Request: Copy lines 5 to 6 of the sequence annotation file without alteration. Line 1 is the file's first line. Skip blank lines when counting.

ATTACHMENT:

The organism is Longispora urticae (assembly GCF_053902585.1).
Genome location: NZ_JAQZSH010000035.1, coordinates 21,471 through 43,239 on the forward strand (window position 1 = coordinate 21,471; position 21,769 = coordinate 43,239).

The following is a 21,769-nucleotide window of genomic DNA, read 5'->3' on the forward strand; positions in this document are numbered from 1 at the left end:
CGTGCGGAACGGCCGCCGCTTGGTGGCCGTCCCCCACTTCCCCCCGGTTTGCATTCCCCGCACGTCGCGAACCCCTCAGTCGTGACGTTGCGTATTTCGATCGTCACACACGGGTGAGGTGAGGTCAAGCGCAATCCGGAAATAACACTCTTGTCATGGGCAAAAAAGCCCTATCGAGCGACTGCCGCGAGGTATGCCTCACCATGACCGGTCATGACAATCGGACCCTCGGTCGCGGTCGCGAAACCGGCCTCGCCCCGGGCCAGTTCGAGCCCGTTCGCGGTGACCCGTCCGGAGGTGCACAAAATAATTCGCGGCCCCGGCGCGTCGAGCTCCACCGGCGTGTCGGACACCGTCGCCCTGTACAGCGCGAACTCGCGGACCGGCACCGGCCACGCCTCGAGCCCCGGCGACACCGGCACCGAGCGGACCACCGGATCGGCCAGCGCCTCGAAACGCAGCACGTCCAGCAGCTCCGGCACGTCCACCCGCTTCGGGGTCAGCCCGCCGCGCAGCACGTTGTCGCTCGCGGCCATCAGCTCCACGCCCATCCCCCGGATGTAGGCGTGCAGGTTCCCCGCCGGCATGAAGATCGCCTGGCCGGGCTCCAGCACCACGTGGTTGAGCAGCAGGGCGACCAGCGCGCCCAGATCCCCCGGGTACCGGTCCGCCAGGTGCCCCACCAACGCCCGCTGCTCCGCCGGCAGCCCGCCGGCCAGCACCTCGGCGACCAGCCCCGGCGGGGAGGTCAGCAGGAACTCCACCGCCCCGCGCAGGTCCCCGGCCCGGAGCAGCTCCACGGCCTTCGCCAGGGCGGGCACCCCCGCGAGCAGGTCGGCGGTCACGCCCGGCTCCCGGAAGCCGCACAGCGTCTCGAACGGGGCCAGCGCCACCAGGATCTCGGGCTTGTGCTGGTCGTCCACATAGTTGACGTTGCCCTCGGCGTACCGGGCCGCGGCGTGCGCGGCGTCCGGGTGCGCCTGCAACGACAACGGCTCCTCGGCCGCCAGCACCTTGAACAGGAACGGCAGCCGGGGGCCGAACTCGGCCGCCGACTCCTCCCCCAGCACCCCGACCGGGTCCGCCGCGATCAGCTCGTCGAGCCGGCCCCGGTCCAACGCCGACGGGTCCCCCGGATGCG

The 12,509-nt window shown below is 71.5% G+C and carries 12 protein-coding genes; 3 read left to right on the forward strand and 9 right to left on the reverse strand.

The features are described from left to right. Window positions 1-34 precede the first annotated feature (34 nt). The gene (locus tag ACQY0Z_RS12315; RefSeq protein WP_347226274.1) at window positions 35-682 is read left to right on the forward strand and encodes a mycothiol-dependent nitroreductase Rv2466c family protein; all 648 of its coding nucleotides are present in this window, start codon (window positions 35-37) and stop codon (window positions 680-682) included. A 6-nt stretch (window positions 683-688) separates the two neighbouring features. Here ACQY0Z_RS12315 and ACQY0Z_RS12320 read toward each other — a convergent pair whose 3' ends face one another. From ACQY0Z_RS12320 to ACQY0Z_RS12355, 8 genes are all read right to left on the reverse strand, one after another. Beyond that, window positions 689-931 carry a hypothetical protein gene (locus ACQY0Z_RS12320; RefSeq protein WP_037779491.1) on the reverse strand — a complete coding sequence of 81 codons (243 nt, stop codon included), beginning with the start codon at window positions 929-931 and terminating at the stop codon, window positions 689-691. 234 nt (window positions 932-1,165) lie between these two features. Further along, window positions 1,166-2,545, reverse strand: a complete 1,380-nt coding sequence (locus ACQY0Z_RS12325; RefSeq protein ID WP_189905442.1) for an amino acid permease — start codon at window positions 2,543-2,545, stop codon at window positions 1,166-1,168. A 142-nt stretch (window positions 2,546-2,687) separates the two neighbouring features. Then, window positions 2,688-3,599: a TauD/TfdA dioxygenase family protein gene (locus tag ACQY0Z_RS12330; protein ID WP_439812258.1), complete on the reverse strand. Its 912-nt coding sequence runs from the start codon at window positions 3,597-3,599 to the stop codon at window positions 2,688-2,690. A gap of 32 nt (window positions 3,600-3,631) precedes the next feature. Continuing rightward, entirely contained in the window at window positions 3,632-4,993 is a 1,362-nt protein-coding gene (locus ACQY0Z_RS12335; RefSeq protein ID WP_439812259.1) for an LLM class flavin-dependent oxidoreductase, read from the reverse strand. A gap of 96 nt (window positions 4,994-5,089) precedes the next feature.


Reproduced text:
The 12,509-nt window shown below is 71.5% G+C and carries 12 protein-coding genes; 3 read left to right on the forward strand and 9 right to left on the reverse strand.

The features are described from left to right. Window positions 1-34 precede the first annotated feature (34 nt). The gene (locus tag ACQY0Z_RS12315; RefSeq protein WP_347226274.1) at window positions 35-682 is read left to right on the forward strand and encodes a mycothiol-dependent nitroreductase Rv2466c family protein; all 648 of its coding nucleotides are present in this window, start codon (window positions 35-37) and stop codon (window positions 680-682) included. A 6-nt stretch (window positions 683-688) separates the two neighbouring features. Here ACQY0Z_RS12315 and ACQY0Z_RS12320 read toward each other — a convergent pair whose 3' ends face one another. From ACQY0Z_RS12320 to ACQY0Z_RS12355, 8 genes are all read right to left on the reverse strand, one after another. Beyond that, window positions 689-931 carry a hypothetical protein gene (locus ACQY0Z_RS12320; RefSeq protein WP_037779491.1) on the reverse strand — a complete coding sequence of 81 codons (243 nt, stop codon included), beginning with the start codon at window positions 929-931 and terminating at the stop codon, window positions 689-691. 234 nt (window positions 932-1,165) lie between these two features. Further along, window positions 1,166-2,545, reverse strand: a complete 1,380-nt coding sequence (locus ACQY0Z_RS12325; RefSeq protein ID WP_189905442.1) for an amino acid permease — start codon at window positions 2,543-2,545, stop codon at window positions 1,166-1,168. A 142-nt stretch (window positions 2,546-2,687) separates the two neighbouring features. Then, window positions 2,688-3,599: a TauD/TfdA dioxygenase family protein gene (locus tag ACQY0Z_RS12330; protein ID WP_439812258.1), complete on the reverse strand. Its 912-nt coding sequence runs from the start codon at window positions 3,597-3,599 to the stop codon at window positions 2,688-2,690. A gap of 32 nt (window positions 3,600-3,631) precedes the next feature. Continuing rightward, entirely contained in the window at window positions 3,632-4,993 is a 1,362-nt protein-coding gene (locus ACQY0Z_RS12335; RefSeq protein ID WP_439812259.1) for an LLM class flavin-dependent oxidoreductase, read from the reverse strand. A gap of 96 nt (window positions 4,994-5,089) precedes the next feature.